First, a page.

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In the Middle Ages, as well as today, the exchange of presents between different royal courts was, and is, part of the unwritten diplomatic code. Medieval documents usually tell us how eager were kings to receive these presents and even of their specific requests for particular articles or commodities. Unfortunately the sources rarely elaborate on the varied marvels, rare and unusual presents which were brought over or sent by one ruler to another. The presents are usually listed and, in some cases, typologically organised.
It is quite clear that the exchange of royal presents was first and foremost a distinctive gesture by which friendship and goodwill were expressed. But presents might have also served more sophisticated purposes. In this study a special emphasis is put on the exchange and migration of royal gifts in the Middle Ages. Moreover, a special emphasis is placed on interpreting the mobility of these artefacts as a method, by which historical information, real or contrived was transmitted. It mainly discusses those artefacts, which I term as “relics of the past” namely specific objects which clearly function as aide-memoires and help to keep specific events of our collective cultural memory green, in a modus, in which a particular historical myth or account is constantly perpetuated. The migration of such “relics of the past” from on e cultural sphere to another is therefore extremely interesting for these items are the carriers of cultural knowledge.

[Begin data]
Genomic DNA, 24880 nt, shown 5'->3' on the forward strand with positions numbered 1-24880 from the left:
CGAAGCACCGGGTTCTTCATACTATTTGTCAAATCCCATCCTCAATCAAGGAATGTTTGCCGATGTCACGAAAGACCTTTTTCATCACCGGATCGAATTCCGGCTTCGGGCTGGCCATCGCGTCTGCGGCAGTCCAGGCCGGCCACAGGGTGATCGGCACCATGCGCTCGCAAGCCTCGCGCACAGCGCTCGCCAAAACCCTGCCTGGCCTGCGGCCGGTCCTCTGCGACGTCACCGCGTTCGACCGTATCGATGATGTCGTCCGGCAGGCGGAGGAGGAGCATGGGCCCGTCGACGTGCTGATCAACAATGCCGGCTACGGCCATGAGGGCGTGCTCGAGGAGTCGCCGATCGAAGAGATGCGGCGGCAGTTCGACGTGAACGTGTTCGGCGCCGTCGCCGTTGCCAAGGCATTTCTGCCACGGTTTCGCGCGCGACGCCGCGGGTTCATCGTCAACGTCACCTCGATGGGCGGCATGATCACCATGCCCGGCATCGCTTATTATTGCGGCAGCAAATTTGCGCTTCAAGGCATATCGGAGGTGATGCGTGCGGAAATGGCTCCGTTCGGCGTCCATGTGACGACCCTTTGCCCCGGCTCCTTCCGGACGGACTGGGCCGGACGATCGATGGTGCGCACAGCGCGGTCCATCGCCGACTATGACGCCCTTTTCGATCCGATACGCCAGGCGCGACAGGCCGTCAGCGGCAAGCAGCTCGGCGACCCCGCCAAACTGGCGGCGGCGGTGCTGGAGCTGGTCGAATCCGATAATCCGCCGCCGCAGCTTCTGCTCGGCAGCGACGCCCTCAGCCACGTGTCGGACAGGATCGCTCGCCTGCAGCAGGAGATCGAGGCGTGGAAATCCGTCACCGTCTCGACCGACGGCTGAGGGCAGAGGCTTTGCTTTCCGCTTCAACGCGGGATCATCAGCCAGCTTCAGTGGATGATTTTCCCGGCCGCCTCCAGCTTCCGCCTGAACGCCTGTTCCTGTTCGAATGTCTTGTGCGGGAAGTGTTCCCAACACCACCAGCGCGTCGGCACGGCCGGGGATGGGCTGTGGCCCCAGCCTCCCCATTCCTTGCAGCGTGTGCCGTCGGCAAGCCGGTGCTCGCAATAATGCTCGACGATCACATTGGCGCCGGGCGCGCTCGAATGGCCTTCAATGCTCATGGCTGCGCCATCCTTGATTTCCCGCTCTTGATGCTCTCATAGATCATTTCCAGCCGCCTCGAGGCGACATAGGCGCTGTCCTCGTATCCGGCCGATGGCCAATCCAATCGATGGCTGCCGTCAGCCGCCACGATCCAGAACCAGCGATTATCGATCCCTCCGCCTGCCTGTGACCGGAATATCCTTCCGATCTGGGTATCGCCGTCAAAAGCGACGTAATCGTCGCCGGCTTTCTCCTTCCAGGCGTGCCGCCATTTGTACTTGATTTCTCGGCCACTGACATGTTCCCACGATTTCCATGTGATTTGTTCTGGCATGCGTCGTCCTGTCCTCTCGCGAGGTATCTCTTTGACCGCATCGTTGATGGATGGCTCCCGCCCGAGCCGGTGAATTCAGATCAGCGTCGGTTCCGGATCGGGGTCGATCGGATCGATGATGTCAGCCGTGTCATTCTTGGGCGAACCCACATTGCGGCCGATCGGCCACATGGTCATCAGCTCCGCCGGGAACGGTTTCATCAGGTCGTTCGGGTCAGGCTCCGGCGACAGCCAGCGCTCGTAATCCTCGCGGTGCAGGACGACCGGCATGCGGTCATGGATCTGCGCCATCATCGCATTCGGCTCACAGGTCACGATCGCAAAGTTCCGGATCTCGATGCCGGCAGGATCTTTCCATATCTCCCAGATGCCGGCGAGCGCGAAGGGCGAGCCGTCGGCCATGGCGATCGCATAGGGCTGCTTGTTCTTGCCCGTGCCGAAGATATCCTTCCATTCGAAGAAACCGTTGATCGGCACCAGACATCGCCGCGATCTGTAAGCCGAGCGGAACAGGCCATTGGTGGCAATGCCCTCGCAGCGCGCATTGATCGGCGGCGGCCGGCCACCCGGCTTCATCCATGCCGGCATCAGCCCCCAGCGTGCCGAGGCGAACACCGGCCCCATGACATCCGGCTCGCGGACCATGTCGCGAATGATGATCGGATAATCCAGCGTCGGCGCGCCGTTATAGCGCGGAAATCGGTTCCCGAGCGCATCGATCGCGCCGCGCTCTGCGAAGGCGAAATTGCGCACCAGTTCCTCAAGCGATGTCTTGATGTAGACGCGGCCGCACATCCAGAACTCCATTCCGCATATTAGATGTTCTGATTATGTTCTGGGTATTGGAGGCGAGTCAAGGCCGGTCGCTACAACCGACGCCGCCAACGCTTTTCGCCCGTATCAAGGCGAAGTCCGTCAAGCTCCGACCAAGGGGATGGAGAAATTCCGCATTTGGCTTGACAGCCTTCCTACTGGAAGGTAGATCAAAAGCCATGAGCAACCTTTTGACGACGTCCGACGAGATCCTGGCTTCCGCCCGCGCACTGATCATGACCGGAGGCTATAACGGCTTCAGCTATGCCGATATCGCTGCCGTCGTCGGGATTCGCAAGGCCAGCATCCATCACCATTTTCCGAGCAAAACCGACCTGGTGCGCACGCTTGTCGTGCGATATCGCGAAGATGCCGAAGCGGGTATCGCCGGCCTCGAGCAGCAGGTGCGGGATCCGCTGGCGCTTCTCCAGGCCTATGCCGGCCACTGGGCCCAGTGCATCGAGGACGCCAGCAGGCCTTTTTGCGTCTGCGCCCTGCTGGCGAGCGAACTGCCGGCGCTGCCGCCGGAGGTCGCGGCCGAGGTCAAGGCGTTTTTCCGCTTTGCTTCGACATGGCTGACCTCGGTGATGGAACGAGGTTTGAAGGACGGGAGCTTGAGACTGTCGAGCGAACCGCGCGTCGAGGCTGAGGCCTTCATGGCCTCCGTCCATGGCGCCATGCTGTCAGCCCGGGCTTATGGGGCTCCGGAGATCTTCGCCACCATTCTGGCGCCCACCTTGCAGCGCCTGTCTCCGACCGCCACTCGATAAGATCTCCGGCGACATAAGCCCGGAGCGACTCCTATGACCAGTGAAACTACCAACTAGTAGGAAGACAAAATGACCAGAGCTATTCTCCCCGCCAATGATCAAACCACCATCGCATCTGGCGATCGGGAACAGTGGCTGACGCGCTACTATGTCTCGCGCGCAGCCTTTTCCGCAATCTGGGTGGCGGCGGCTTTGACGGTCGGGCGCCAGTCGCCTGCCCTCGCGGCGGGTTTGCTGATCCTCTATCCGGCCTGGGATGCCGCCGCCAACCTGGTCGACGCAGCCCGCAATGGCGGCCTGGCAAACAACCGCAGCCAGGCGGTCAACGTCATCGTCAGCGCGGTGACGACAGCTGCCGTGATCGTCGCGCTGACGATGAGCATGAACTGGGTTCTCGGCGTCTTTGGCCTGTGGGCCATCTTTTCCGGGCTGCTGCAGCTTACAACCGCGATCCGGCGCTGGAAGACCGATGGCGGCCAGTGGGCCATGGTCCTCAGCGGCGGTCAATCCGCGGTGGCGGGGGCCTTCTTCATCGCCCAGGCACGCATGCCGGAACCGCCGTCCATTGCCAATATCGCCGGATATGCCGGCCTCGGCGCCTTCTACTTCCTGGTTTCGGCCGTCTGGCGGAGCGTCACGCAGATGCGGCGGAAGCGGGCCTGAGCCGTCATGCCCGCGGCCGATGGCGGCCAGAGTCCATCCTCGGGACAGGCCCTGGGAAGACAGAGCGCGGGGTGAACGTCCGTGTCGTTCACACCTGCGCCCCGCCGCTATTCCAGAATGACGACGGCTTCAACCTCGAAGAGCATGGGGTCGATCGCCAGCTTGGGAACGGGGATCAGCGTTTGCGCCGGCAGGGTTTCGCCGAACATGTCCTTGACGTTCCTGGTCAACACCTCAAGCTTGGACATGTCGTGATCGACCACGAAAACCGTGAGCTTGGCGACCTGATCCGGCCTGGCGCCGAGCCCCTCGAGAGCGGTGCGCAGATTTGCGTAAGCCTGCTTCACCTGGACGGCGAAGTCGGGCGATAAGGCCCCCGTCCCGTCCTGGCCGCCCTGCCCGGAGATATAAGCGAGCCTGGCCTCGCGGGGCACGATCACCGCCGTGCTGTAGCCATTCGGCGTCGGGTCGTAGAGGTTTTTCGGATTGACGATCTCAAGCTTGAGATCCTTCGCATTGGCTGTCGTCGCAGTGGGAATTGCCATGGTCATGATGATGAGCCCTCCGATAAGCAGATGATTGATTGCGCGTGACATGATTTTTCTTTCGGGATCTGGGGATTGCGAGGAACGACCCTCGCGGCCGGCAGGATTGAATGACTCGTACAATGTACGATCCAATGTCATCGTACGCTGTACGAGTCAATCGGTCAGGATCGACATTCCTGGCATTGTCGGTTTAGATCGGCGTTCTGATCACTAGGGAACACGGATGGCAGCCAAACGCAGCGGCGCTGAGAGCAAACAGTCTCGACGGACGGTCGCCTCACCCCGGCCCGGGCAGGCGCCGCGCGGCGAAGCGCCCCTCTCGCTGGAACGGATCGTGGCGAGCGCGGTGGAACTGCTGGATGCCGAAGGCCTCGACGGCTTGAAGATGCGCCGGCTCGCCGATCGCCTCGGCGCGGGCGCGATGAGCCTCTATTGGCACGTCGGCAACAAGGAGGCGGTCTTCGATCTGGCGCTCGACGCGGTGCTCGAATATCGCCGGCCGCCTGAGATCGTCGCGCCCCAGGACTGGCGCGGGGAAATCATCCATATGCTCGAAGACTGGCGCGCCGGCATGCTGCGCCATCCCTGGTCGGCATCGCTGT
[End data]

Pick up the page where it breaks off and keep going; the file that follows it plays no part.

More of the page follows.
KünstlerInnen / AutorInnen
- Avinoam Shalem, Professor for the History of Islamic Art, Ludwig-Maximilians-Universität München › Biografie
- 7. November 2003
Haus der Kulturen der Welt
Haus der Kulturen der Welt, John-Foster-Dulles-Allee 10, 10557 Berlin, Deutschland
Eingabe des Beitrags
Redaktion netzspannung.org, 26.01.2004
Ergänzungen zur Schlagwortliste
- kollektives Gedächtnis |